The Who Sell Out

The Who

Decca / MCA Records, 1967

REVIEW BY: Christopher Thelen


When it comes to The Who, it sometimes is a difficult choice as to what album I should listen to next. This could be why I've waited so long since I last featured them here.

So, the decision was left to reader (and Who fan) Andrew Santoni,who made his suggestion with almost no hesitation: The Who Sell Out. Digging deep into the Pierce Memorial Archives, I passed on the re-issue from MCA and grabbed my copy of the original 1967 release - when I do things like this, you know I mean heavy business.

Believe it or not, prior to this review, I had never listened to the whole album. Now, I'm kicking myself - this contains some of The Who's strongest material, and shows the band at their creative and humorous heights.

Coming off of the "mini-opera" of "A Quick One," Pete Townshend starts to create a true concept album, by making the first half of the record sound like you were listening to a London radio station. And though it partially continues onto the second side, I wish he had run the theme through the entire album.

And then there is the music - holy cow! I had become familiar with some of the cuts courtesy of the 30th anniversary box set (a wonderful Christmas gift from Bill Ziemer last year), but when surrounded by the ads for Heinz baked beans, Rotosound and Charles Atlas, the true beauty of these songs come out.nbtc__dv_250

Most rock fans - even those who have a limited knowledge of the Who - are familiar with the big hit "I Can See For Miles," a song which started to plow new ground for the band. But it's not the strongest song on the album. In fact, with the exception of the throwaway ad-song "Odorono," the entire first side is incredible. "Armenia City In The Sky" starts the aural barrage, and it doesn't let up until the last note of "I Can See For Miles" fades out. Cuts like "Tattoo," "Our Love Was, Is" and "Mary-Anne With The Shaky Hands" are all songs that should be revered as classics. (I'm still undecided as to whether "Mary-Anne..." is another song like "Pictures Of Lily", related to masturbation. Reader comments are requested on this concept.)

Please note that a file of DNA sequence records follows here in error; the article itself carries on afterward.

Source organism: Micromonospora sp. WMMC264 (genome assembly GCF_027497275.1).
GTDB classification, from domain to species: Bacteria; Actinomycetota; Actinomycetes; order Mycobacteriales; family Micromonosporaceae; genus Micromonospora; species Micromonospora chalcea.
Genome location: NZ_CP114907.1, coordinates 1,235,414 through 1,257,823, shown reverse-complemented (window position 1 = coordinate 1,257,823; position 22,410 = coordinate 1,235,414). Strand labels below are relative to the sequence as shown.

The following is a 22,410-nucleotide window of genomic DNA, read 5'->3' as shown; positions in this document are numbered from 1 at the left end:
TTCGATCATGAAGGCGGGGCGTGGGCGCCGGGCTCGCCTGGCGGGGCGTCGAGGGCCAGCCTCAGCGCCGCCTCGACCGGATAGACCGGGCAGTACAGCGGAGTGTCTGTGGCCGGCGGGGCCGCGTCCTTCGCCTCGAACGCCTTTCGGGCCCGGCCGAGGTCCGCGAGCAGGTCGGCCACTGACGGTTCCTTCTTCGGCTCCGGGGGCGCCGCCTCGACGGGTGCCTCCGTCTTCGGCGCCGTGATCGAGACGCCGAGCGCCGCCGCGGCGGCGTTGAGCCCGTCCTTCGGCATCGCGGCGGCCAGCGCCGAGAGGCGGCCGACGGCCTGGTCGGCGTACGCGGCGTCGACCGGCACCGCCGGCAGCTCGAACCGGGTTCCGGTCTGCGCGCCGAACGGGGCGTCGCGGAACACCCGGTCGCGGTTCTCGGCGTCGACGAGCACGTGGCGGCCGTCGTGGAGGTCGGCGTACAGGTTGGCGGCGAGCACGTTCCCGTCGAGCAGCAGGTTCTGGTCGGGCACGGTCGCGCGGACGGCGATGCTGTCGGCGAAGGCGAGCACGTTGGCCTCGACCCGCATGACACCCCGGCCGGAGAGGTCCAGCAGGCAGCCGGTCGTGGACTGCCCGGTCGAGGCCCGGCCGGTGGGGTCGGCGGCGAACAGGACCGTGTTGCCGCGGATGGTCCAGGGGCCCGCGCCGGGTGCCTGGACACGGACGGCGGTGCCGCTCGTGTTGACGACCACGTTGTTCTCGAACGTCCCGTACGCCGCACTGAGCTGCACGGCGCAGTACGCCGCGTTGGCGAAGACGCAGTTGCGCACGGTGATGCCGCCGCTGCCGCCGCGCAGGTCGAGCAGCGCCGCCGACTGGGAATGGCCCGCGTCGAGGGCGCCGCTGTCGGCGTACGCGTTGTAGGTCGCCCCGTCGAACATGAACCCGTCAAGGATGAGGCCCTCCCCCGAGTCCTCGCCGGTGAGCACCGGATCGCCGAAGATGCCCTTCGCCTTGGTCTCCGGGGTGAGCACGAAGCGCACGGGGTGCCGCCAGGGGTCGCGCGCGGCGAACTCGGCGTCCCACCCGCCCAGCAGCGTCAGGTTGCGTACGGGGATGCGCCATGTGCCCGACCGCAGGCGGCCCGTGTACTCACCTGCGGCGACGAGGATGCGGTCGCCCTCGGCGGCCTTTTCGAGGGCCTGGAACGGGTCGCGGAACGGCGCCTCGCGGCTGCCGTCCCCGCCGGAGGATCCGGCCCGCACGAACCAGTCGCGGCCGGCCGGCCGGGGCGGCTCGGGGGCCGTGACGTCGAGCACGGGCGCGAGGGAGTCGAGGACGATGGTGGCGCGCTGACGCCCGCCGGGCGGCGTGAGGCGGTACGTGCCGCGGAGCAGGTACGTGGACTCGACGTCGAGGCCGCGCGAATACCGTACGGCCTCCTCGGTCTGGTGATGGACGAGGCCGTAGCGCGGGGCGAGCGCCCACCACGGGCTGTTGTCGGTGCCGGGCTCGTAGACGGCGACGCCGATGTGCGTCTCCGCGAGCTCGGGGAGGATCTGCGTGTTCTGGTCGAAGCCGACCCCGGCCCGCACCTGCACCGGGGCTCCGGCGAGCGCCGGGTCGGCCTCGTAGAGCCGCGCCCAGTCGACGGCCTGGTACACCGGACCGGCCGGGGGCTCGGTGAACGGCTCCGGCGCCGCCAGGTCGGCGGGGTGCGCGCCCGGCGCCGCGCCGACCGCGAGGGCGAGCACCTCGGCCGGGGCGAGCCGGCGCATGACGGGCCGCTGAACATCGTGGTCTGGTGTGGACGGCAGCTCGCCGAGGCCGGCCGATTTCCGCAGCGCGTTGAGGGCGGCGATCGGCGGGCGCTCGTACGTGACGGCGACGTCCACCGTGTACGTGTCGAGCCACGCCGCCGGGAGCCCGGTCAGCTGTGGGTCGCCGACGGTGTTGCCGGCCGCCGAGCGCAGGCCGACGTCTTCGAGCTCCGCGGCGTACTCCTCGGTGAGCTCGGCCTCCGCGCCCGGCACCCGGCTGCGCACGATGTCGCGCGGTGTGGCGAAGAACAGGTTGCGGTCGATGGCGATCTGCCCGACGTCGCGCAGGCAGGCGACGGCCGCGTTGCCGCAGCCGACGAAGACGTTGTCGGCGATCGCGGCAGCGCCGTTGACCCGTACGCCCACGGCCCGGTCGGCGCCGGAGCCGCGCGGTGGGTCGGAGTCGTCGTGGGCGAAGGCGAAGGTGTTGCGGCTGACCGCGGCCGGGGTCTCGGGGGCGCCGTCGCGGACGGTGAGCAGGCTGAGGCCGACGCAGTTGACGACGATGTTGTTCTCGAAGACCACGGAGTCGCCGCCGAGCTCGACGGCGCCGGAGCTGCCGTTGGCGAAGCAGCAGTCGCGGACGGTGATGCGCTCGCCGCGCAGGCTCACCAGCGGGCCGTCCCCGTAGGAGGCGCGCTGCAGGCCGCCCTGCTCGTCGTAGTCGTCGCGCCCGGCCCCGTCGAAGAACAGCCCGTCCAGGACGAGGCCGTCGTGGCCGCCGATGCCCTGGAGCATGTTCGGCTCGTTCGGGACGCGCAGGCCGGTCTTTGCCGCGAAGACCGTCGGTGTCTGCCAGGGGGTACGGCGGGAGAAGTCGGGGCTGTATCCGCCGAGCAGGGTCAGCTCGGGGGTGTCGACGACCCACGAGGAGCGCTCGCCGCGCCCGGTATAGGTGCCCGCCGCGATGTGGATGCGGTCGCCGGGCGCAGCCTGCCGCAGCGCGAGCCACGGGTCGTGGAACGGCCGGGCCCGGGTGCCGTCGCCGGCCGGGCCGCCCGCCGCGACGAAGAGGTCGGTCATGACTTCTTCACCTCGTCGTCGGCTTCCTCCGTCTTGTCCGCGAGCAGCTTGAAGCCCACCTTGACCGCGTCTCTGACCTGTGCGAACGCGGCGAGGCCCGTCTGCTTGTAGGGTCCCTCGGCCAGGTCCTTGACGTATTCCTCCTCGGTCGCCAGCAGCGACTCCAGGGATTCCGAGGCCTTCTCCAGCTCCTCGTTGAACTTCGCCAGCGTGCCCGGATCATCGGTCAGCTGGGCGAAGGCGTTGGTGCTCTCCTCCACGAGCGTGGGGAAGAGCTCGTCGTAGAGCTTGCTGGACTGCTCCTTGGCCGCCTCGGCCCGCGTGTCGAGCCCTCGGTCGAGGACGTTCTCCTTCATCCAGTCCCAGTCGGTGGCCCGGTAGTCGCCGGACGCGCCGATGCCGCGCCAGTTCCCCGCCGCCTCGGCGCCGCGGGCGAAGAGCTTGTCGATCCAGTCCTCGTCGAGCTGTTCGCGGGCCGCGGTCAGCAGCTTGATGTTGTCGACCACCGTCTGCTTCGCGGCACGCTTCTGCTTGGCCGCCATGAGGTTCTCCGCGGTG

The second side is a shade weaker - possibly because the theme is broken early on. Songs like "Silas Stingy" have lessons that can be learned, but they also feature The Who a little sillier than I would have liked. Other songs like "Sunrise" and "Rael" are solid efforts - one could even say that drummer Keith Moon is finally showing some control in his playing.

What is a shame is that The Who Sell Out is more known not for the music, but for the pictures on the album jacket, including one of Roger Daltrey sitting in a tub filled with baked beans. (The pictures all fit with one of the ads recorded on the album.) These days, you're hard-pressed to hear anything about the album or from the album on the radio.

And this, kids, is a damn shame. Not only is some of The Who's best music being overlooked (and hardly shows any age after 30 years), but you'd also miss the germination of ideas for their eventual "masterpiece" Tommy. You can hear a little bit of "Pinball Wizard" and "See Me, Feel Me" in some of the movements - if you didn't know this album was recorded two years before Tommy, you'd swear Townshend was stealing his own riffs. I find it interesting to hear the conception of Tommy, as well as the further development of the band as musicians and songwriters.

The Who Sell Out could possibly be the lost treasure of The Who's career - I personally think it's their best work. And even with the one tiny mistake of not following through the album's concept to the finish, it still is an album that awaits rediscovery.

Rating: B+

User Rating: B+


© 1997 Christopher Thelen and The Daily Vault. All rights reserved. Review or any portion may not be reproduced without written permission. Cover art is the intellectual property of Decca / MCA Records, and is used for informational purposes only.